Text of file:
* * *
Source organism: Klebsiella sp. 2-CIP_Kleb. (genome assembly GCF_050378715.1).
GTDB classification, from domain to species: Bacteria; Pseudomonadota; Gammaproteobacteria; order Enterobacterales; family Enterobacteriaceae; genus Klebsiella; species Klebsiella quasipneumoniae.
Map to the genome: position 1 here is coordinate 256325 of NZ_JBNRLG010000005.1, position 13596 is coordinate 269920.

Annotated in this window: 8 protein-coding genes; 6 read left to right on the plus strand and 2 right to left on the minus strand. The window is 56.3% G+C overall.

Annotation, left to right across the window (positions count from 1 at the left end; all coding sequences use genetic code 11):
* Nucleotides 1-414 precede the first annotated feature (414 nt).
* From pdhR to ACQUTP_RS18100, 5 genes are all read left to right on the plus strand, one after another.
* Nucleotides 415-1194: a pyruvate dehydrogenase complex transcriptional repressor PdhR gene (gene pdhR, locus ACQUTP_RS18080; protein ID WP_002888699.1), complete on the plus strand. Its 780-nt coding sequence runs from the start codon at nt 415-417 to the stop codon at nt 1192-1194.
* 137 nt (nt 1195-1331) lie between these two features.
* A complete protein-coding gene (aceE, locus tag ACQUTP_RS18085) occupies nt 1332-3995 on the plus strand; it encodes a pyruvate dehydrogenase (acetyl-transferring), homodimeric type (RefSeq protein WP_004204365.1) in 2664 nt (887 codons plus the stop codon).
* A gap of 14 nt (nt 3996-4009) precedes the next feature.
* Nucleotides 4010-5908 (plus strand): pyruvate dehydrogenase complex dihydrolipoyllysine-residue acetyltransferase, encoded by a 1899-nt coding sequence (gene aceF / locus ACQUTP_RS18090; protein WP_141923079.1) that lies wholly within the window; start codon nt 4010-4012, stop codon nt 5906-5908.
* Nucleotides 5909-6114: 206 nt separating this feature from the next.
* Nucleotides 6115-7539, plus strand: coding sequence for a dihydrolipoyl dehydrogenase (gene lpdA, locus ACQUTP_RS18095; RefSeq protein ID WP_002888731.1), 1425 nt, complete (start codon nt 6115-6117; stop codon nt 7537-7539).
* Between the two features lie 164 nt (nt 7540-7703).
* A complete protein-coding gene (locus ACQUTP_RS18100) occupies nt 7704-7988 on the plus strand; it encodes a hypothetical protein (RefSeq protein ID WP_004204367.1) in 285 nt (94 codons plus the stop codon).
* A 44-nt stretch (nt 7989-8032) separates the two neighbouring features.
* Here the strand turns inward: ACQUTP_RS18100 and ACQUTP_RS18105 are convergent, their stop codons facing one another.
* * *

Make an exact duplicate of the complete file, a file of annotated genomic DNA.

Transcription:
Source organism: Klebsiella sp. 2-CIP_Kleb. (genome assembly GCF_050378715.1).
GTDB classification, from domain to species: Bacteria; Pseudomonadota; Gammaproteobacteria; order Enterobacterales; family Enterobacteriaceae; genus Klebsiella; species Klebsiella quasipneumoniae.
Map to the genome: position 1 here is coordinate 256325 of NZ_JBNRLG010000005.1, position 13596 is coordinate 269920.

Annotated in this window: 8 protein-coding genes; 6 read left to right on the plus strand and 2 right to left on the minus strand. The window is 56.3% G+C overall.

Annotation, left to right across the window (positions count from 1 at the left end; all coding sequences use genetic code 11):
* Nucleotides 1-414 precede the first annotated feature (414 nt).
* From pdhR to ACQUTP_RS18100, 5 genes are all read left to right on the plus strand, one after another.
* Nucleotides 415-1194: a pyruvate dehydrogenase complex transcriptional repressor PdhR gene (gene pdhR, locus ACQUTP_RS18080; protein ID WP_002888699.1), complete on the plus strand. Its 780-nt coding sequence runs from the start codon at nt 415-417 to the stop codon at nt 1192-1194.
* 137 nt (nt 1195-1331) lie between these two features.
* A complete protein-coding gene (aceE, locus tag ACQUTP_RS18085) occupies nt 1332-3995 on the plus strand; it encodes a pyruvate dehydrogenase (acetyl-transferring), homodimeric type (RefSeq protein WP_004204365.1) in 2664 nt (887 codons plus the stop codon).
* A gap of 14 nt (nt 3996-4009) precedes the next feature.
* Nucleotides 4010-5908 (plus strand): pyruvate dehydrogenase complex dihydrolipoyllysine-residue acetyltransferase, encoded by a 1899-nt coding sequence (gene aceF / locus ACQUTP_RS18090; protein WP_141923079.1) that lies wholly within the window; start codon nt 4010-4012, stop codon nt 5906-5908.
* Nucleotides 5909-6114: 206 nt separating this feature from the next.
* Nucleotides 6115-7539, plus strand: coding sequence for a dihydrolipoyl dehydrogenase (gene lpdA, locus ACQUTP_RS18095; RefSeq protein ID WP_002888731.1), 1425 nt, complete (start codon nt 6115-6117; stop codon nt 7537-7539).
* Between the two features lie 164 nt (nt 7540-7703).
* A complete protein-coding gene (locus ACQUTP_RS18100) occupies nt 7704-7988 on the plus strand; it encodes a hypothetical protein (RefSeq protein ID WP_004204367.1) in 285 nt (94 codons plus the stop codon).
* A 44-nt stretch (nt 7989-8032) separates the two neighbouring features.
* Here the strand turns inward: ACQUTP_RS18100 and ACQUTP_RS18105 are convergent, their stop codons facing one another.